Sex differences in hypertrophic cardiomyopathy: new insights
Purpose of review Hypertrophic cardiomyopathy (HCM) is the most common genetic cardiomyopathy, diagnosed by left ventricular hypertrophy of at least 15 mm maximal wall thickness (MWT). Recent studies reported a sex difference in clinical presentation, progression and outcome of HCM. This review provides an overview of recent studies into sex differences in HCM. Recent findings A higher number of men (55–65% of total HCM patient group) with manifest HCM has been observed, whereas female patients are older at first evaluation and diagnosis, present more frequently with symptoms, and have worse survival. Additionally, women have relatively smaller hearts even when corrected for body surface area (BSA), but female HCM patients have a higher interventricular septum thickness after correction for BSA. Summary Female HCM patients are possibly in a more advanced stage of disease at time of diagnosis because they require relatively more hypertrophy to reach the diagnostic threshold of at least 15 mm MWT. Additional studies are warranted to explore sex-specific diagnostic criteria for HCM.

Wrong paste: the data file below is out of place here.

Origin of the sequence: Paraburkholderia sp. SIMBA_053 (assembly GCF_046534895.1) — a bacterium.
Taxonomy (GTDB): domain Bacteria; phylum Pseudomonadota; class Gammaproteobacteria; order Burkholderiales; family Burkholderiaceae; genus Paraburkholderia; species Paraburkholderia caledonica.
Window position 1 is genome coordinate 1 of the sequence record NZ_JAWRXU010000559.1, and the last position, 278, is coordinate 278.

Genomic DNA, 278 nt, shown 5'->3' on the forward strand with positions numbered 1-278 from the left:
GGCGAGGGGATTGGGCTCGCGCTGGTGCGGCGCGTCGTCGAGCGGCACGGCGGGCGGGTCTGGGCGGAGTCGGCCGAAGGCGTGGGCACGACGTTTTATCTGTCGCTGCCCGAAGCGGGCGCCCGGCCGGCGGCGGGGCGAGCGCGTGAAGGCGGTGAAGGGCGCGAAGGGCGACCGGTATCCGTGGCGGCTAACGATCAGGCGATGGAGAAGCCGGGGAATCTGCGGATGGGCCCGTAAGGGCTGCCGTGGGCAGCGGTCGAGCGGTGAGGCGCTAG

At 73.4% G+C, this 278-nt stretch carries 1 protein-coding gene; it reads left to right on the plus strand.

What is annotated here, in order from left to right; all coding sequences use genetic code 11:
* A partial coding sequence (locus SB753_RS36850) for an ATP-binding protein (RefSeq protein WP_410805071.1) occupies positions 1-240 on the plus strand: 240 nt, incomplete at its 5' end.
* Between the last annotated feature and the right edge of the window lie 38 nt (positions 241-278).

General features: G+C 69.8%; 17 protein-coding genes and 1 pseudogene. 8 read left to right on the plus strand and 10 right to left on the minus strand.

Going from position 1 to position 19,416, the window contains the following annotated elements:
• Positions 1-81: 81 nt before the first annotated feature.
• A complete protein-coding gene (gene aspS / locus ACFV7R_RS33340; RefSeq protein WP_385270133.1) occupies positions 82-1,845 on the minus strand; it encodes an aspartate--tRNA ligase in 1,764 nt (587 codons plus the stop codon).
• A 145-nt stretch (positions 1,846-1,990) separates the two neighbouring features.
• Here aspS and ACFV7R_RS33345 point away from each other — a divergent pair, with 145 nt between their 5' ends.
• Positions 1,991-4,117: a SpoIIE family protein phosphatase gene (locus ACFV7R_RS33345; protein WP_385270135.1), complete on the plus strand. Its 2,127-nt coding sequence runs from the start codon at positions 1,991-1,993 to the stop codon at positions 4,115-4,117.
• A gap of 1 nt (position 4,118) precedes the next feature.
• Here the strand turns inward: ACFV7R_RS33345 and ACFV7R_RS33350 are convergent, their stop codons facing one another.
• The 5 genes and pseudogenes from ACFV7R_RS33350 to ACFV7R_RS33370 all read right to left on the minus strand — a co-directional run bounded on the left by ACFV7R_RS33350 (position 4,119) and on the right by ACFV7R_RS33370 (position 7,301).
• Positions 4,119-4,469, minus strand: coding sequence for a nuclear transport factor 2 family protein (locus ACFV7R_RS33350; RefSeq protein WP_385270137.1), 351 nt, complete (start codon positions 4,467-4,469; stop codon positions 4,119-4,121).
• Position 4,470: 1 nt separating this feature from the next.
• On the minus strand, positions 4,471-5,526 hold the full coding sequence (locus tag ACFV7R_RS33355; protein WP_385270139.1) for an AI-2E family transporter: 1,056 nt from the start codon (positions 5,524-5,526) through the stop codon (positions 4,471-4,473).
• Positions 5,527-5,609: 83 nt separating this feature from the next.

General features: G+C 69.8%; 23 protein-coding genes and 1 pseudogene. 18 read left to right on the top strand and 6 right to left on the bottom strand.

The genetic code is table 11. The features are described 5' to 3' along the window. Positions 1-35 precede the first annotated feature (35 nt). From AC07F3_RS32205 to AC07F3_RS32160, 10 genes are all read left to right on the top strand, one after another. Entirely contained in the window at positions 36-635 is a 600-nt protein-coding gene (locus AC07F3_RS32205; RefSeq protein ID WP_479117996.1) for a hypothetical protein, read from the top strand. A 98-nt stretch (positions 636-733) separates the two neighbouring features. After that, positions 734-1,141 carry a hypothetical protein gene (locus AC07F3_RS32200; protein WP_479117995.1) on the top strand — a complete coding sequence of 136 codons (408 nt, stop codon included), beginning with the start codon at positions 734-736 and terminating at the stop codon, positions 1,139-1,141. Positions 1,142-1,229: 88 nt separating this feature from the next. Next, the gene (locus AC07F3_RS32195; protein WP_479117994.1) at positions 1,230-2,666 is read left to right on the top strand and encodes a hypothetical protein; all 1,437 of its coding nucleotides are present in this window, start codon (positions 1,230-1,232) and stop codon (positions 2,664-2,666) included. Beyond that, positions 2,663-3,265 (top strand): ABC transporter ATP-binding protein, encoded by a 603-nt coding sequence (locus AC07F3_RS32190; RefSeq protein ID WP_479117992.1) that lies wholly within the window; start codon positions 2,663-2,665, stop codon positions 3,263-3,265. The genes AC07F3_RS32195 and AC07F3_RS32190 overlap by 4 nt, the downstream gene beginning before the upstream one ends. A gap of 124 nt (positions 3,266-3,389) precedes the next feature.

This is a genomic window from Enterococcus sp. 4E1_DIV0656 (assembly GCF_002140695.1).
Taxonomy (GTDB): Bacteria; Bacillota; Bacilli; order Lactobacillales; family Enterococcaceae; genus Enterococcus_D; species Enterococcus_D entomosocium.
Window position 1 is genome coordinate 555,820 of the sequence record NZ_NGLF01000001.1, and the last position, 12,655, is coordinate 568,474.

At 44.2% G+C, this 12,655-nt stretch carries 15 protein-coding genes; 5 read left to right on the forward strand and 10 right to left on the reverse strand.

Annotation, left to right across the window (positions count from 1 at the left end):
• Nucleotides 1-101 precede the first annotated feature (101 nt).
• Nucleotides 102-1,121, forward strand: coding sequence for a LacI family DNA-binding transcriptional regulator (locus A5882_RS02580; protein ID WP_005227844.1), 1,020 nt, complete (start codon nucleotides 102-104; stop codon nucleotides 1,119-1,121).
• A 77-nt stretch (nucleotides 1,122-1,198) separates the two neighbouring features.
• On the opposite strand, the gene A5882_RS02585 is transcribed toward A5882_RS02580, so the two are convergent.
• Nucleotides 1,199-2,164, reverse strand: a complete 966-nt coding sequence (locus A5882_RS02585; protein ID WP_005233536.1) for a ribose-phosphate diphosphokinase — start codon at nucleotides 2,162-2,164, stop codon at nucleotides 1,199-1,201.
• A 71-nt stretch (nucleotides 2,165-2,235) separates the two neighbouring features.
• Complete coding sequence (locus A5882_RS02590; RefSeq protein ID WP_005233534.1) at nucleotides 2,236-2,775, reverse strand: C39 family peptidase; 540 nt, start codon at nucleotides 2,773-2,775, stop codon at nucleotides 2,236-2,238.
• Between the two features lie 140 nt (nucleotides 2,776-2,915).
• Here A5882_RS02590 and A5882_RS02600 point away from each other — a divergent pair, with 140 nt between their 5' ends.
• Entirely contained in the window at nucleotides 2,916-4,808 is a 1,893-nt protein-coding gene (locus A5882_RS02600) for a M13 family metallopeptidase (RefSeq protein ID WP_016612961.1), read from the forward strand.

|Persistent URL||dx.doi.org/10.1097/hco.0000000000000612, hdl.handle.net/1765/118157|
|Journal||Current Opinion in Cardiology|
van Driel, B, Nijenkamp, L., Huurman, R., Michels, M, & Velden, J. (2019). Sex differences in hypertrophic cardiomyopathy: new insights. Current Opinion in Cardiology, 34(3). doi:10.1097/hco.0000000000000612